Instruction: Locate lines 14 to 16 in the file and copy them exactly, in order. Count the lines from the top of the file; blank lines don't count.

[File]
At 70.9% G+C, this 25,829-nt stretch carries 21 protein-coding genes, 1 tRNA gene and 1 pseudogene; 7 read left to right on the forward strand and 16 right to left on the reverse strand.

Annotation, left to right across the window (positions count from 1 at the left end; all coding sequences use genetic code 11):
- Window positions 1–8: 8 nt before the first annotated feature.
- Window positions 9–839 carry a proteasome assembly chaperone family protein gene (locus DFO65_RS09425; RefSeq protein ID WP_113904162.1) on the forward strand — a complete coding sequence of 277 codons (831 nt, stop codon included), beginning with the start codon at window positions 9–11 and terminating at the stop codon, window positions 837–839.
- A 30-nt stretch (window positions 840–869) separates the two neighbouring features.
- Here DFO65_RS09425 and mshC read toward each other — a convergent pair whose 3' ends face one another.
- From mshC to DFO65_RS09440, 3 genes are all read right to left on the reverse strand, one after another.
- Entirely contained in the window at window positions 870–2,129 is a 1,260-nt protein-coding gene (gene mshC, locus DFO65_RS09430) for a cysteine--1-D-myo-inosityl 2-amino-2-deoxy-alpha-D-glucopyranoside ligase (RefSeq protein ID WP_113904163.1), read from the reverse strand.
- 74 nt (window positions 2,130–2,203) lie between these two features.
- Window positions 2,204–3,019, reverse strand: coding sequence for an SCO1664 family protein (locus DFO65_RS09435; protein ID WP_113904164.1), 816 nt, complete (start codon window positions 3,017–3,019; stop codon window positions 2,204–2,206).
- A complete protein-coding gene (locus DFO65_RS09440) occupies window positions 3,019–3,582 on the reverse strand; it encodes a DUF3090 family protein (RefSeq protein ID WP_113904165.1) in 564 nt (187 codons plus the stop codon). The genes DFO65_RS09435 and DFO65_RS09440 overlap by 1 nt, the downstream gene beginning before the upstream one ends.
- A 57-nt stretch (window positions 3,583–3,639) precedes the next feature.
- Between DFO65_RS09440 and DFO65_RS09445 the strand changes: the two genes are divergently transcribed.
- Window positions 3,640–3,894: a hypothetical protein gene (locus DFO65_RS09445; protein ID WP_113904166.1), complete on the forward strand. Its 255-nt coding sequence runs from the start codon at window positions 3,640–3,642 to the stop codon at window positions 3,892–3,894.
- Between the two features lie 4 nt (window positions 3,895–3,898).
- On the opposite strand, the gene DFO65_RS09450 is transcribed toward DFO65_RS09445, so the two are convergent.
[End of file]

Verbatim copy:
- Window positions 3,640–3,894: a hypothetical protein gene (locus DFO65_RS09445; protein ID WP_113904166.1), complete on the forward strand. Its 255-nt coding sequence runs from the start codon at window positions 3,640–3,642 to the stop codon at window positions 3,892–3,894.
- Between the two features lie 4 nt (window positions 3,895–3,898).
- On the opposite strand, the gene DFO65_RS09450 is transcribed toward DFO65_RS09445, so the two are convergent.